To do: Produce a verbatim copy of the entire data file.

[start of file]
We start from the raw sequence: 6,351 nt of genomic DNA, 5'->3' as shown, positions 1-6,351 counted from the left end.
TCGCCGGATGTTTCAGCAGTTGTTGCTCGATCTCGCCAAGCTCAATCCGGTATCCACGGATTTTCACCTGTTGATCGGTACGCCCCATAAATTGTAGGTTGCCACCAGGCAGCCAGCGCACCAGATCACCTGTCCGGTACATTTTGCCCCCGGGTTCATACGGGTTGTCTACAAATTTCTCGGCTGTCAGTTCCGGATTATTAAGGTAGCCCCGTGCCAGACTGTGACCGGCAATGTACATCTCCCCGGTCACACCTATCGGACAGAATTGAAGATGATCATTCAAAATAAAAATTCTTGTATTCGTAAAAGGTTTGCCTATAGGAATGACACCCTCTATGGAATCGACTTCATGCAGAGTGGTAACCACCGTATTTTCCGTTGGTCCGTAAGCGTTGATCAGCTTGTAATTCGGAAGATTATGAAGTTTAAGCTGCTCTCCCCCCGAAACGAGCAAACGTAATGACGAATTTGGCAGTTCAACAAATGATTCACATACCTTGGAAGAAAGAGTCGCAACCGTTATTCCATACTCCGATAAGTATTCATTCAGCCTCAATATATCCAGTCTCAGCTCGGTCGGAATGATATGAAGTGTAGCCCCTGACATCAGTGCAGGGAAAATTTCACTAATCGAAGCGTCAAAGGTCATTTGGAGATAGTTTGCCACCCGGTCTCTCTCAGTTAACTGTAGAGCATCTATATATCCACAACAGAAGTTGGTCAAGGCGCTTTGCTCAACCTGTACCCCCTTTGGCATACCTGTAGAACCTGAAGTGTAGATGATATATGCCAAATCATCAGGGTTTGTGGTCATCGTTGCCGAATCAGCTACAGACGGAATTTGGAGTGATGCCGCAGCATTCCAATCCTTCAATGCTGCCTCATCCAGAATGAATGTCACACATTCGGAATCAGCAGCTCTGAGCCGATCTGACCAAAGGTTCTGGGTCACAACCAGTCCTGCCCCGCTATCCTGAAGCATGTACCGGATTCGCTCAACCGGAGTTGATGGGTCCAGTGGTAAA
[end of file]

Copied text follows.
We start from the raw sequence: 6,351 nt of genomic DNA, 5'->3' as shown, positions 1-6,351 counted from the left end.
TCGCCGGATGTTTCAGCAGTTGTTGCTCGATCTCGCCAAGCTCAATCCGGTATCCACGGATTTTCACCTGTTGATCGGTACGCCCCATAAATTGTAGGTTGCCACCAGGCAGCCAGCGCACCAGATCACCTGTCCGGTACATTTTGCCCCCGGGTTCATACGGGTTGTCTACAAATTTCTCGGCTGTCAGTTCCGGATTATTAAGGTAGCCCCGTGCCAGACTGTGACCGGCAATGTACATCTCCCCGGTCACACCTATCGGACAGAATTGAAGATGATCATTCAAAATAAAAATTCTTGTATTCGTAAAAGGTTTGCCTATAGGAATGACACCCTCTATGGAATCGACTTCATGCAGAGTGGTAACCACCGTATTTTCCGTTGGTCCGTAAGCGTTGATCAGCTTGTAATTCGGAAGATTATGAAGTTTAAGCTGCTCTCCCCCCGAAACGAGCAAACGTAATGACGAATTTGGCAGTTCAACAAATGATTCACATACCTTGGAAGAAAGAGTCGCAACCGTTATTCCATACTCCGATAAGTATTCATTCAGCCTCAATATATCCAGTCTCAGCTCGGTCGGAATGATATGAAGTGTAGCCCCTGACATCAGTGCAGGGAAAATTTCACTAATCGAAGCGTCAAAGGTCATTTGGAGATAGTTTGCCACCCGGTCTCTCTCAGTTAACTGTAGAGCATCTATATATCCACAACAGAAGTTGGTCAAGGCGCTTTGCTCAACCTGTACCCCCTTTGGCATACCTGTAGAACCTGAAGTGTAGATGATATATGCCAAATCATCAGGGTTTGTGGTCATCGTTGCCGAATCAGCTACAGACGGAATTTGGAGTGATGCCGCAGCATTCCAATCCTTCAATGCTGCCTCATCCAGAATGAATGTCACACATTCGGAATCAGCAGCTCTGAGCCGATCTGACCAAAGGTTCTGGGTCACAACCAGTCCTGCCCCGCTATCCTGAAGCATGTACCGGATTCGCTCAACCGGAGTTGATGGGTCCAGTGGTAAA